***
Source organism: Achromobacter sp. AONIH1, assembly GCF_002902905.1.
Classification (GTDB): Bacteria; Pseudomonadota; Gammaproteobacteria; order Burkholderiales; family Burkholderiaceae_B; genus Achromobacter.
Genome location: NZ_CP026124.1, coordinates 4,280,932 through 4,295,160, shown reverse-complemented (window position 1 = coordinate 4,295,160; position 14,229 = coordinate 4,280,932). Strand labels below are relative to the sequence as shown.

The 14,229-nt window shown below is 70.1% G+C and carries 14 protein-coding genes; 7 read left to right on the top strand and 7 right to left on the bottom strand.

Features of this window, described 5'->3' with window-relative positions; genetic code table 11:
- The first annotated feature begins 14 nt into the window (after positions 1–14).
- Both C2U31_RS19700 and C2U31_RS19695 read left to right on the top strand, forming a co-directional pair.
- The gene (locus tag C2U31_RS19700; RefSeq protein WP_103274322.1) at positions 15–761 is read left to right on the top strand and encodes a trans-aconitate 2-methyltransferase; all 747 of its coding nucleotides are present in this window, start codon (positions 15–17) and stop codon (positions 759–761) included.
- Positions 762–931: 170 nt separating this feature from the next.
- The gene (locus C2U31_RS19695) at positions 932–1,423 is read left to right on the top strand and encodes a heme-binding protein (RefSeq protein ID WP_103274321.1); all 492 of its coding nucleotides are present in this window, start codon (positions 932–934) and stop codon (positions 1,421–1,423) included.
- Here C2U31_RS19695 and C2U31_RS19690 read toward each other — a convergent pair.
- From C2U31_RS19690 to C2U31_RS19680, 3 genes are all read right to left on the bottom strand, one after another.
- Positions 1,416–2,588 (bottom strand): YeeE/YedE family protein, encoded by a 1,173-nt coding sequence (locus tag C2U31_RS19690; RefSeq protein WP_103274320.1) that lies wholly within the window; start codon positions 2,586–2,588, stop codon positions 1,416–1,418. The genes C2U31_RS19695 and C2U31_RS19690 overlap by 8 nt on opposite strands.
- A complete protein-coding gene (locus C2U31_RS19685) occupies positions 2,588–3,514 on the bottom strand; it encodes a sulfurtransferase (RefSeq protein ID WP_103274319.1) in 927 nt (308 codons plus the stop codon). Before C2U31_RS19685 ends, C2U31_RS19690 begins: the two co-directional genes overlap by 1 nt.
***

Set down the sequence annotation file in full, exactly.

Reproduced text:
Source organism: Achromobacter sp. AONIH1, assembly GCF_002902905.1.
Classification (GTDB): Bacteria; Pseudomonadota; Gammaproteobacteria; order Burkholderiales; family Burkholderiaceae_B; genus Achromobacter.
Genome location: NZ_CP026124.1, coordinates 4,280,932 through 4,295,160, shown reverse-complemented (window position 1 = coordinate 4,295,160; position 14,229 = coordinate 4,280,932). Strand labels below are relative to the sequence as shown.

The 14,229-nt window shown below is 70.1% G+C and carries 14 protein-coding genes; 7 read left to right on the top strand and 7 right to left on the bottom strand.

Features of this window, described 5'->3' with window-relative positions; genetic code table 11:
- The first annotated feature begins 14 nt into the window (after positions 1–14).
- Both C2U31_RS19700 and C2U31_RS19695 read left to right on the top strand, forming a co-directional pair.
- The gene (locus tag C2U31_RS19700; RefSeq protein WP_103274322.1) at positions 15–761 is read left to right on the top strand and encodes a trans-aconitate 2-methyltransferase; all 747 of its coding nucleotides are present in this window, start codon (positions 15–17) and stop codon (positions 759–761) included.
- Positions 762–931: 170 nt separating this feature from the next.
- The gene (locus C2U31_RS19695) at positions 932–1,423 is read left to right on the top strand and encodes a heme-binding protein (RefSeq protein ID WP_103274321.1); all 492 of its coding nucleotides are present in this window, start codon (positions 932–934) and stop codon (positions 1,421–1,423) included.
- Here C2U31_RS19695 and C2U31_RS19690 read toward each other — a convergent pair.
- From C2U31_RS19690 to C2U31_RS19680, 3 genes are all read right to left on the bottom strand, one after another.
- Positions 1,416–2,588 (bottom strand): YeeE/YedE family protein, encoded by a 1,173-nt coding sequence (locus tag C2U31_RS19690; RefSeq protein WP_103274320.1) that lies wholly within the window; start codon positions 2,586–2,588, stop codon positions 1,416–1,418. The genes C2U31_RS19695 and C2U31_RS19690 overlap by 8 nt on opposite strands.
- A complete protein-coding gene (locus C2U31_RS19685) occupies positions 2,588–3,514 on the bottom strand; it encodes a sulfurtransferase (RefSeq protein ID WP_103274319.1) in 927 nt (308 codons plus the stop codon). Before C2U31_RS19685 ends, C2U31_RS19690 begins: the two co-directional genes overlap by 1 nt.